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t’s impossible not to wonder about our daughter’s biological mother each time I dress her, or brush her silky, straight black hair, or listen to her enthusiastic belly laugh.
There is much anxiety and dispute about international and transracial adoption. I know there are some stories about whether children from certain countries have been adopted through a legitimate process, or whether they have been stolen or even sold in a manner some have likened to slavery. Some in the media claim that adoption is “rife with corruption.”
While there are certainly some adoption stories that suggest that’s true in certain cases, I object to the broad brush that adoption is being painted with. The adoption process is no more corrupt or driven by money than the fertility industry — it’s just that becoming a parent through the fertility process is viewed as more acceptable to many Americans, than traveling to another a country to adopt orphaned children, especially when we’re talking about children who “don’t look like us.”
As a mother by adoption, it’s difficult for me to hear these debates among people who have not been through the adoption process and who believe they can pass judgment on the entire adoption world, as well as families, like mine, because of some adoption stories that raise questions of their legitimacy.
But as we find ourselves at yet another Mother’s Day, I am reminded, as I always am, of another aspect of our daughter’s adoption story — the other mother in my daughter’s life. The one we will never know. I wrote the following essay about my daughter’s biological mother five years ago. While my daughter is now a teen, the heart of this essay is still the same, but there are many more people today who feel that it’s acceptable to judge the personal decisions to adopt, rather than follow another path to parenting. I hope they’ll soften those views a bit after reading this —
I’m not sure if they celebrate Mother’s Day in China. But there is a mother somewhere in Hunan Province we honor each year on the second Sunday in May. Actually, the woman my family calls “China Mom,” is someone I think about virtually every day, not just on the designated date each year that marketers want us to send flowers and cards with standardized sentiments. It’s impossible not to wonder about her each time I dress my daughter, or brush her silky, straight black hair, or listen to her enthusiastic belly laugh. I wonder if she looks like her birth-mother and if I’m seeing China Mom’s face when I gaze at my daughter’s.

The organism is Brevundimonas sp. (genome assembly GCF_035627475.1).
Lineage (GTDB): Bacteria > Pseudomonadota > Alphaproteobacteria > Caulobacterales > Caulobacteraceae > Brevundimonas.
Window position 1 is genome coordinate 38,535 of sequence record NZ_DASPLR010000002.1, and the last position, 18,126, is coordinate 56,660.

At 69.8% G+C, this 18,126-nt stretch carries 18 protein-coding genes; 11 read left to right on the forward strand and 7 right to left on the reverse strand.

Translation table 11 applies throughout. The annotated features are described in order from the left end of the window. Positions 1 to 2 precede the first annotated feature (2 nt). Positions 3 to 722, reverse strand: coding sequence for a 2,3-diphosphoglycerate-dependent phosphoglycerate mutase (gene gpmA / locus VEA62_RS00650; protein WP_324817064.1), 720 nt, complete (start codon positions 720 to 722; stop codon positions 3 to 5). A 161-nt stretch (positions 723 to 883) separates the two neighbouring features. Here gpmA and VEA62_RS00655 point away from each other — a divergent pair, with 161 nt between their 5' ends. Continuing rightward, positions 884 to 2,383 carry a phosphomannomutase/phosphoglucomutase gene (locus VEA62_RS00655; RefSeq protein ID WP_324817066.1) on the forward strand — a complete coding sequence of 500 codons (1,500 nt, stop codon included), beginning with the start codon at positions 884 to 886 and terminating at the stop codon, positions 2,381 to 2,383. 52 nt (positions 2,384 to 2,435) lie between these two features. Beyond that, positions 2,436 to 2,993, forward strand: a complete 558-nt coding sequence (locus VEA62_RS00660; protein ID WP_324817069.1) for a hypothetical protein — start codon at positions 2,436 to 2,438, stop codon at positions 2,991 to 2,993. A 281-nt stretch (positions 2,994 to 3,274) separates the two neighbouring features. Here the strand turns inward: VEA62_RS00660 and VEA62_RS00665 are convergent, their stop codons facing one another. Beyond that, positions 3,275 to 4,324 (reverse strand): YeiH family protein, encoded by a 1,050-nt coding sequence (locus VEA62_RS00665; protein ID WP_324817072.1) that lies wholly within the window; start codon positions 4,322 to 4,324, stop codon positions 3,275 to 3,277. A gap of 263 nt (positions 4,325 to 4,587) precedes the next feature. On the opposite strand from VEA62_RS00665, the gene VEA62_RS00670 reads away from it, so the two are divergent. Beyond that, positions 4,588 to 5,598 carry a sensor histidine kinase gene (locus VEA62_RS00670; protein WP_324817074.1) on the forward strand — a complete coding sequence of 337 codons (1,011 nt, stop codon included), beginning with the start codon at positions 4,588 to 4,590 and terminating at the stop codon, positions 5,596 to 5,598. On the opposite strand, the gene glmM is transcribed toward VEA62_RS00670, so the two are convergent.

Over the last few years, my eight-year-old has started understanding that there is another mother in her life. My little girl is beginning to realize that she wasn’t, as she describes it, “borned from” me and that this China Mom we’ve talked about since we became a family is a real person and was her mother before I claimed that title.
I never thought Mother’s Day would be a big deal to me once some little person started calling me “Mommy.” While I loved making Mother’s Day gifts for my own mom when I was a child, proudly presenting her each year with the latest craft that I had lovingly painted or molded at school, the concept of having one day out of 365 to thank the woman who raised me seemed a bit contrived. But I now know that having a special day to talk about mothers will allow my husband and I to help our daughter understand how we became a family, even though that will make it something of a bittersweet occasion for her.
As an adoptive mother, I have come to learn how important it is for many adoptees to know that at some point in their lives they can, if they choose, have a reunion with those who share their genetic makeup. But because of the reality of Chinese adoption (babies, usually girls, are left in well-known finding places with no identifying information, to be taken to the closest orphanage with the hope that a family will adopt her), my little girl will probably never have that chance. So with each passing Mother’s Day, she will have to face how to deal with that and try to understand why she’ll never be able to meet the woman who was her first mother. And to do that, we must remember her and talk about her, especially on Mother’s Day.
Just as I often think of her, I am sure China Mom wonders about us. I wish I could tell her, mother to mother, that the little girl she gave birth to has a smile as broad and beautiful as a field of daisies, that she is vibrant and energetic, and that she is a child with a joyful heart. Better yet, I wish she could see that for herself and that I could tell her, face to face, that her sacrifice gave me the gift of motherhood.
I know in my heart that my daughter is the child I was meant to have, even though she was not “borned from” me. That’s why, as I send my own mother a card this Mother’s Day, I write this to honor my daughter’s birth-mother, and every other woman who has made the difficult decision not to parent a child she has brought into this world. Without China Mom and others like her, thousands of women like me would not be celebrating our own motherhood.